The best sources of vitamin K are leafy greens like kale, spinach, Brussels sprouts, and broccoli. Though it’s also found in soybeans, blueberries, figs, eggs, and vegetable oils.
You can find out more about vitamin K in our quick guide here.
Omega-3 fatty acids are among the most vital nutrients our body needs and have many important benefits. Few nutrients have been studied as extensively as omega-3, and research shows that they can:
- Prevent and treat depression and anxiety
- Enhance eye health
- Reduce risk factors for heart disease
- Help fight inflammation and autoimmune diseases
- Reduce liver fat
- Improve psychiatric disorders
- Protect the brain against age-related decline
- Boost bone health and help prevent cancer.
The best sources of omega-3 fatty acids are oily fish like salmon, mackerel, sardines, anchovies, and herring, although you can also get omega-3 from cod liver oil, caviar, and oysters. Plant-based sources of omega-3 include seeds like flax seeds, pumpkin seeds, chia seeds, and hemp seeds; nuts like walnuts, pecans, and hazelnuts; and soya bean products like tofu, tempeh, soya milk, or soya protein.
To find out more about omega-3 and make sure you’re getting enough, check out our article; Omega-3 – What is it and why do we need it?
11. Vitamin D
Known as the ‘sunshine vitamin’ because our bodies produce it when our skin is exposed to sunlight, vitamin D has several vital functions. Because it helps our bodies absorb calcium from food and supplements, it can create stronger bones, teeth, and muscles.
It can also help boost our immune system, and may even be able to help protect against respiratory tract infections like Covid-19. It’s also believed that vitamin D affects serotonin levels, and can help boost our mood and reduce the risk of depression.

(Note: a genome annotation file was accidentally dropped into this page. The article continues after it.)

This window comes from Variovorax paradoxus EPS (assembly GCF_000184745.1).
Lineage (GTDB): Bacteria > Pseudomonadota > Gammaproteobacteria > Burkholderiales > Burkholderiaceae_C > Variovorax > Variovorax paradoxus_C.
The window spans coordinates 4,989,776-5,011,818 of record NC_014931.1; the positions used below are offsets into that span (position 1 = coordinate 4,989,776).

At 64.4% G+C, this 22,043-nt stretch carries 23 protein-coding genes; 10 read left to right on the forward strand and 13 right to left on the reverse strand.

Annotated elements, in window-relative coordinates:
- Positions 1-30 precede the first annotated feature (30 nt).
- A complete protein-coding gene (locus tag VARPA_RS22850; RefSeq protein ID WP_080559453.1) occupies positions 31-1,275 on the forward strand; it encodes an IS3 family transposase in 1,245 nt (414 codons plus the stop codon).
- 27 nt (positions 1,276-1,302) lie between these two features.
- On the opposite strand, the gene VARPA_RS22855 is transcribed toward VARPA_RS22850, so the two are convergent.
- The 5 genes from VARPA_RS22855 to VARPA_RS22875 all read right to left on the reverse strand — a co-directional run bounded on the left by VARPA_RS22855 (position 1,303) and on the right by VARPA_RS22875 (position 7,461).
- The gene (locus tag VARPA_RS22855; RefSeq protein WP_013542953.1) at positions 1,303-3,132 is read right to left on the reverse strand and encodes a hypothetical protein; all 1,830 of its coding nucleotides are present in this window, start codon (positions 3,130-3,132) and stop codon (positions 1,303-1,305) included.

Vitamin D isn’t found naturally in many foods, and the best source of vitamin D is sunlight; however, in the UK the government recommends that we take 10mcg of vitamin D a day during the autumn and winter months when sunlight is harder to come by. You can also find vitamin D in foods like fortified juices, cereals, dairy, and plant milk, as well as oily fish, seafood, egg yolks, and mushrooms.
To find out more about vitamin D, have a read of our article; What is vitamin D and why do we need it to stay healthy?
Potassium is another vital mineral that has many important functions like keeping your body hydrated, supporting healthy blood pressure, and aiding muscle contractions and nerve impulses. It’s also important in promoting healthy digestion and heart rhythm, as well as maintaining pH balance (acidity and alkalinity).
Our bodies don’t produce potassium naturally, so we have to get it through our diet – although many Western diets are low in potassium. Because getting too much potassium can cause health problems, potassium isn’t easily supplemented, but if you eat a healthy, balanced diet, you should be able to get enough natural sources of potassium each day.
Foods that are high in potassium include fruits like apricots, bananas, kiwi, oranges, and pineapples – as well as veggies like leafy greens, carrots, and potatoes. There are also high potassium levels in whole grains, beans, nuts, and lean meats.
While there are many essential vitamins and minerals we need to stay healthy, the good news is most of us can ensure we get enough from eating a healthy, balanced diet.
There are some health conditions that can make it harder to get enough of a certain nutrient, in many cases, you can supplement vitamins or minerals to make sure you’re getting enough.
However, if you feel you might be deficient in a certain nutrient and are thinking about taking a supplement, you should always speak to your GP first.
To find out more about the key vitamins and minerals our bodies need, as well as how to eat a healthy, balanced diet, why not head on over to the diet and nutrition section of our website?